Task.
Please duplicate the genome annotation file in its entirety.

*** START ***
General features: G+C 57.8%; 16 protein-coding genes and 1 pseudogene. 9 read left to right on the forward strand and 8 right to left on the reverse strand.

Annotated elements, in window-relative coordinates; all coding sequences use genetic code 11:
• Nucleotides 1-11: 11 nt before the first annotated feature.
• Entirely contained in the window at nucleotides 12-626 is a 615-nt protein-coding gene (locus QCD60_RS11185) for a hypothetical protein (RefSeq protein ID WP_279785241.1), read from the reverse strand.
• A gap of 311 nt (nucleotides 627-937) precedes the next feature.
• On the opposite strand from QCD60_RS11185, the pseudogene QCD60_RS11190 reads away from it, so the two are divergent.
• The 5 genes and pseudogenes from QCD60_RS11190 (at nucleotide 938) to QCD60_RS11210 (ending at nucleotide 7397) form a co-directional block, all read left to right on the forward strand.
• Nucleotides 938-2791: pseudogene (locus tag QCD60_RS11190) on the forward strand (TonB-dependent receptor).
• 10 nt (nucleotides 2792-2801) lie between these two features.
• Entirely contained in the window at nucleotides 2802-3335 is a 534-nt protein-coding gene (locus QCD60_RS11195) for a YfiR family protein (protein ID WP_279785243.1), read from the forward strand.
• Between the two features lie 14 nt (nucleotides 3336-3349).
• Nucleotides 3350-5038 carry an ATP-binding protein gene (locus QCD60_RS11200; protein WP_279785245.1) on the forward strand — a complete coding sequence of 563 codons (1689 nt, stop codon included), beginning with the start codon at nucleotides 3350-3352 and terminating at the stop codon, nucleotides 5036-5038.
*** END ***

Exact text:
General features: G+C 57.8%; 16 protein-coding genes and 1 pseudogene. 9 read left to right on the forward strand and 8 right to left on the reverse strand.

Annotated elements, in window-relative coordinates; all coding sequences use genetic code 11:
• Nucleotides 1-11: 11 nt before the first annotated feature.
• Entirely contained in the window at nucleotides 12-626 is a 615-nt protein-coding gene (locus QCD60_RS11185) for a hypothetical protein (RefSeq protein ID WP_279785241.1), read from the reverse strand.
• A gap of 311 nt (nucleotides 627-937) precedes the next feature.
• On the opposite strand from QCD60_RS11185, the pseudogene QCD60_RS11190 reads away from it, so the two are divergent.
• The 5 genes and pseudogenes from QCD60_RS11190 (at nucleotide 938) to QCD60_RS11210 (ending at nucleotide 7397) form a co-directional block, all read left to right on the forward strand.
• Nucleotides 938-2791: pseudogene (locus tag QCD60_RS11190) on the forward strand (TonB-dependent receptor).
• 10 nt (nucleotides 2792-2801) lie between these two features.
• Entirely contained in the window at nucleotides 2802-3335 is a 534-nt protein-coding gene (locus QCD60_RS11195) for a YfiR family protein (protein ID WP_279785243.1), read from the forward strand.
• Between the two features lie 14 nt (nucleotides 3336-3349).
• Nucleotides 3350-5038 carry an ATP-binding protein gene (locus QCD60_RS11200; protein WP_279785245.1) on the forward strand — a complete coding sequence of 563 codons (1689 nt, stop codon included), beginning with the start codon at nucleotides 3350-3352 and terminating at the stop codon, nucleotides 5036-5038.